Trump Focuses on Tax Breaks for Rich

Donald Trump rallied workers during his campaign for the U.S. presidency, but he also championed one benefit favoring mostly the super-rich: eliminating the federal estate tax.

It's one part of the president-elect's overall tax plan about which he has been particularly specific. In conjunction with a repeal of the estate tax, Trump has proposed taxing capital gains on assets upon the owner's death, with exemptions for small businesses and family farms on the first $10 million.

Under current rules stateside, a taxpayer can pass up to $5.45 million U.S. to heirs tax-free. For married couples it's $10.9 million. Above that amount, beneficiaries must pay an estate tax of 40%. There are now also 15 states and the District of Columbia , which assess an estate tax, according to experts.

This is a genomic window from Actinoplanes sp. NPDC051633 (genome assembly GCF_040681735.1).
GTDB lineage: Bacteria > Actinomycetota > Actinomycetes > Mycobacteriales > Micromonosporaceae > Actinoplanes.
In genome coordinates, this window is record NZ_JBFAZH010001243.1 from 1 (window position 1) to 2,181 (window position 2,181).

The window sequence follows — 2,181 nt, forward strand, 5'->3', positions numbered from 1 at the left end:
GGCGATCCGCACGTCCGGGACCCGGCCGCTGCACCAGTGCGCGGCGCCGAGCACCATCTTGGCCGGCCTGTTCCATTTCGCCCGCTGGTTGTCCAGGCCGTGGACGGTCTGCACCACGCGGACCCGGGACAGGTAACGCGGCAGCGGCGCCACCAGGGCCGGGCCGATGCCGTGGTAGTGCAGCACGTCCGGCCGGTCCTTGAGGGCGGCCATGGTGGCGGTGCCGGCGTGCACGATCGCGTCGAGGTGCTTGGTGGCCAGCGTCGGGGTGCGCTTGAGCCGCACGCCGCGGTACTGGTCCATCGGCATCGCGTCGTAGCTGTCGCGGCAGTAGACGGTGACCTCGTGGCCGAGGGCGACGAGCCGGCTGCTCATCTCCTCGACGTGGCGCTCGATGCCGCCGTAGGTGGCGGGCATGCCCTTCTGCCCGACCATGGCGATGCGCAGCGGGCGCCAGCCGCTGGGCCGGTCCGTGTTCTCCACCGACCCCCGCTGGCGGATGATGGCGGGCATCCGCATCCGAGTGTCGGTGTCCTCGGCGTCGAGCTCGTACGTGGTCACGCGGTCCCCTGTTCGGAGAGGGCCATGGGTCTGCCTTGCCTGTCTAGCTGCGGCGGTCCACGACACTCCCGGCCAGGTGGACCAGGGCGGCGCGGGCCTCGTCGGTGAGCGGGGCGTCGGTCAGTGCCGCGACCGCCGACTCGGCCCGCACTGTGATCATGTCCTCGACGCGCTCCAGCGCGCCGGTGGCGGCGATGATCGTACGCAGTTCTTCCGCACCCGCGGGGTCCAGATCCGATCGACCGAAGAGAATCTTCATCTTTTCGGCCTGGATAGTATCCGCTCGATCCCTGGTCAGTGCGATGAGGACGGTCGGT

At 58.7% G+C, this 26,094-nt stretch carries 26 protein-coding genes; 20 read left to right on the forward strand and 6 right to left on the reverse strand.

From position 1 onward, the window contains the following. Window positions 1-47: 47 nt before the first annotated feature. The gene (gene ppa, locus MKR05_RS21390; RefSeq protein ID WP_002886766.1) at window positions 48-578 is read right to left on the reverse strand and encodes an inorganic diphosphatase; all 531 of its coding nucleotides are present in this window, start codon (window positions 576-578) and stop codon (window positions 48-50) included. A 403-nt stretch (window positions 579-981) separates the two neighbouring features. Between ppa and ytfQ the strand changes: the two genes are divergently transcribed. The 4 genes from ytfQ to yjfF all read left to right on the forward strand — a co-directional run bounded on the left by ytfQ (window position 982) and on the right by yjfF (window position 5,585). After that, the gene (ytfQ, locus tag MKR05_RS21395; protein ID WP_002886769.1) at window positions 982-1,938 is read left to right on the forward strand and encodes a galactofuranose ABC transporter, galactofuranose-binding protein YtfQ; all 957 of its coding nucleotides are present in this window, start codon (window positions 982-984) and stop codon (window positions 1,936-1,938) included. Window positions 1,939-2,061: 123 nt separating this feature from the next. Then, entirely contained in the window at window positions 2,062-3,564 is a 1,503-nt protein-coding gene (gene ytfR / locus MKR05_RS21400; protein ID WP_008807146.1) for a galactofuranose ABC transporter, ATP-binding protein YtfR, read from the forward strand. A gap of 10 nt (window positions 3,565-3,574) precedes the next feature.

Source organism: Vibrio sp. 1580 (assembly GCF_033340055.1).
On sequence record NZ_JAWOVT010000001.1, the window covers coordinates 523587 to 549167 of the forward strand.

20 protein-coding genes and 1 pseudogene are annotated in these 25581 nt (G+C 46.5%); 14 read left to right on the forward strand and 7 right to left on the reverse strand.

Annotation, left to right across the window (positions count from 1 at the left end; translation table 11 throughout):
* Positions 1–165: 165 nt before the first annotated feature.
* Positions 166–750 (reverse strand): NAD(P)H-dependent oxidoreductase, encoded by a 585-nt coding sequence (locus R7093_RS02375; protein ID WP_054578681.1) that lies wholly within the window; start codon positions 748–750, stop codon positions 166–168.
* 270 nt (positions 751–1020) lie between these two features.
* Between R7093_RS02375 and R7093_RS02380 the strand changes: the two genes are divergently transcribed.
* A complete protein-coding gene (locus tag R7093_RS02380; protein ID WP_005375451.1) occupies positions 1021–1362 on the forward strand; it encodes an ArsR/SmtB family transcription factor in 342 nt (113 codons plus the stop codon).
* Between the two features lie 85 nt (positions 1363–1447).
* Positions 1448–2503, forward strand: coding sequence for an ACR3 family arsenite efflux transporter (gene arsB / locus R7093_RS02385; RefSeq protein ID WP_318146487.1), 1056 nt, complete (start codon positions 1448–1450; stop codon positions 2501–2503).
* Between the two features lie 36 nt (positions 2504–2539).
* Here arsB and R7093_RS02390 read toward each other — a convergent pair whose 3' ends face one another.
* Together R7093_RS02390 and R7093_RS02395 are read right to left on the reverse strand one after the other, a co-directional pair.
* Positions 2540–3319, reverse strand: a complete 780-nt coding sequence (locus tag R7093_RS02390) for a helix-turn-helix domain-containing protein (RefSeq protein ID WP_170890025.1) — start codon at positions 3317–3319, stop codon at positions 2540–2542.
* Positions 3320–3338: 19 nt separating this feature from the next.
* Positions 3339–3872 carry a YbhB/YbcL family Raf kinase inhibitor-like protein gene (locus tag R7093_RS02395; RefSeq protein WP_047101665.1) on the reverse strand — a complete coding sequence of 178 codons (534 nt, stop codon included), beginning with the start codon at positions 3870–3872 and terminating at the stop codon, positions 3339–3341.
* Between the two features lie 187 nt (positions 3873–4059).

Only the wealthiest Americans now pay the federal levy. In 2015, the Tax Policy Center estimated there were about 10,800 estate returns filed and about half of those were taxable. Still, the amount of tax collected on just those returns was over $18 billion U.S., the Tax Policy Center said.

Right now, estates are taxed upon the transfer of assets from one generation to the next. Trump has proposed taxing any capital gains on estates when, or if, the beneficiaries sell the assets they've inherited.

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